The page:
Largest 3D map of universe with billions of years of the universes expansion history

The map unfolds 11 billion years of history of the universes expansion and includes 2 million galaxies
The new results came out with the help of data collected from an optical telescope in New Mexico
The new results came out with the help of data collected from an optical telescope in New Mexico

After years of prying and investigating into the deepest spheres of the universe, astrophysicists released what they refer to as the &ldquolargest 3D map of the universe&rdquo. Sloan Digital Sky Survey(SDSS), an ongoing project involving scientists from prestigious institutions all around the globe, came out with results giving detailed measurements of more than two billion galaxies and quasars and covered eleven billion years of cosmic time. 

&ldquoWe know both the ancient history and its recent expansion history fairly well, but there&rsquos a troublesome gap in the middle eleven billion years. For five years, we have worked to fill in that gap,&rdquo Kyle Dawson, a cosmologist at University of Utah and lead researcher in the project said in a statement.

The new results came out with the help of data collected from an optical telescope in New Mexico, added as a part of the extended Baryon Oscillation Spectroscopic Survey (eBOSS), one of SDSS&rsquos component surveys.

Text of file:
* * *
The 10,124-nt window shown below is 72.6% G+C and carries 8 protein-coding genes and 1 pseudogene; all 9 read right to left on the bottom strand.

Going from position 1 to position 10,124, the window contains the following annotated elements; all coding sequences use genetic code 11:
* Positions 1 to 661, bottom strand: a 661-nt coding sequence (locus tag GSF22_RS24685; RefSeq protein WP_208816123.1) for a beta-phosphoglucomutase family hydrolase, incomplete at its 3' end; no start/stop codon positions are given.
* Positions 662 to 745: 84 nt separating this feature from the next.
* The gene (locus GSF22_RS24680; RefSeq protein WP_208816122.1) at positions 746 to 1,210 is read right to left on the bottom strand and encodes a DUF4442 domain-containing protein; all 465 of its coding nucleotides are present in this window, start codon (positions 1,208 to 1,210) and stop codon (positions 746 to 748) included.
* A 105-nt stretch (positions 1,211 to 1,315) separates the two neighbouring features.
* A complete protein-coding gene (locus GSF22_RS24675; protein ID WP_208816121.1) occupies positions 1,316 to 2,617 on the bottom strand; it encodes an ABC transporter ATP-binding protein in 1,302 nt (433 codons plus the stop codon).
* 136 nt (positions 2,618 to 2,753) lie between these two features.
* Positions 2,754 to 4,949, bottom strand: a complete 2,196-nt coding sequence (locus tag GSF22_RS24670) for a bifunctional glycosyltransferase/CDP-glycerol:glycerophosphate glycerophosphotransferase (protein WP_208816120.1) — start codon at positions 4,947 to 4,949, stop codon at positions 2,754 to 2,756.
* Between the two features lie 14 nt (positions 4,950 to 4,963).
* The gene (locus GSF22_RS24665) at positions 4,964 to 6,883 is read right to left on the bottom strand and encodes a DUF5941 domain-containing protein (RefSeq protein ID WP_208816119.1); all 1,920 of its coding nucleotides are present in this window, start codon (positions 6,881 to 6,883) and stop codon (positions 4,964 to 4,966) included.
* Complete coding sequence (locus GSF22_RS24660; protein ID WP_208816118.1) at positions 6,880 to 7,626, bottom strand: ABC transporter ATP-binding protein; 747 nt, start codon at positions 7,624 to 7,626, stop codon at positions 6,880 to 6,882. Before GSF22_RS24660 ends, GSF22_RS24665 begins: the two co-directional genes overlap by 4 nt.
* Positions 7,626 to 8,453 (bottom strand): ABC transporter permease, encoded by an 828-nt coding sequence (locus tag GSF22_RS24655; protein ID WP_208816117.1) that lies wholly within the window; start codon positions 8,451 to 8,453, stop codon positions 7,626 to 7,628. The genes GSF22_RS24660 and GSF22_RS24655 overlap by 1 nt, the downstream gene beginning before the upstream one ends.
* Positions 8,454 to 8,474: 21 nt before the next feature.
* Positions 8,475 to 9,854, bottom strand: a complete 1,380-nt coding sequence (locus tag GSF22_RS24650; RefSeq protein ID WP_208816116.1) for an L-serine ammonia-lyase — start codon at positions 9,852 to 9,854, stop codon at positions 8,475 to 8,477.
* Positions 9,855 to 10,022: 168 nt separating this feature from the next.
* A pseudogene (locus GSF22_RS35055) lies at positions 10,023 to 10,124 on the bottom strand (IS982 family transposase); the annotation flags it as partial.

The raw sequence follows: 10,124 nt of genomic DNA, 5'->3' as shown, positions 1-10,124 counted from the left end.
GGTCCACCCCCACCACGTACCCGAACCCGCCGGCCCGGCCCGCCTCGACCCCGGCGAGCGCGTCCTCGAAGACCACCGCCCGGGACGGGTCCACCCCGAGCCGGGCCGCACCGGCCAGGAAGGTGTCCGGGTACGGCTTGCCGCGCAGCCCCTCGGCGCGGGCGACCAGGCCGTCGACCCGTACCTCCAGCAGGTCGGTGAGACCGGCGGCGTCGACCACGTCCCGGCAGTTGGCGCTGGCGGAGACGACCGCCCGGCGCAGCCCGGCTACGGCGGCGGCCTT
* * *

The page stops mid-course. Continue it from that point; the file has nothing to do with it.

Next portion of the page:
With detailed analyses of both eBOSS and previous experiments of SDSS, the scientists achieved the most accurate measurement of expansion history over the widest range of cosmic time.

Combining the observations of the eBOSS and the studies of the universe in its &ldquoinfancy&rdquo led the scientist to discover that the current expansion rate of the universe, Hubble Constant, is 10% lower than the value found from distances to the nearby galaxies. 

&ldquoOnly with maps like ours can you say for sure that there is a mismatch in the Hubble Constant,&rdquo said Eva-Maria Mueller, lead analyser on the project from the University of Oxford. 

The cosmic history unfolded by this map shows that about six billion years ago, acceleration of the universe&rsquos expansion began and has continued to get faster and faster still. This accelerated expansion seemed to be due to an invisible component of the universe known as &ldquoDark Energy&rdquo.

The key element of this survey was the phenomenon of redshift, the process by which light from ancient, distant galaxies is stretched by the expansion of the universe, increasing its wavelength and shifting it toward the redder end of the spectrum.

As a result of this cosmic colour change, distant galaxies appear red while those nearer to the Earth appear blue. To figure out the expansion rate of the universe before eleven billion years, scientists calculated redshift of a million ancient, distant objects along with their velocities, which allowed them to calculate how much galaxy is tugged by gravity of matter around it. The results concluded that the universe&rsquos expansion began at an accelerated rate six billion years ago, followed by a period of deceleration.

Surveys like this help scientists get a better idea of properties of dark energy, though they are still not completely understood, according to researchers. This goes as a legacy to the future projects of SDSS and might reveal more surprises.

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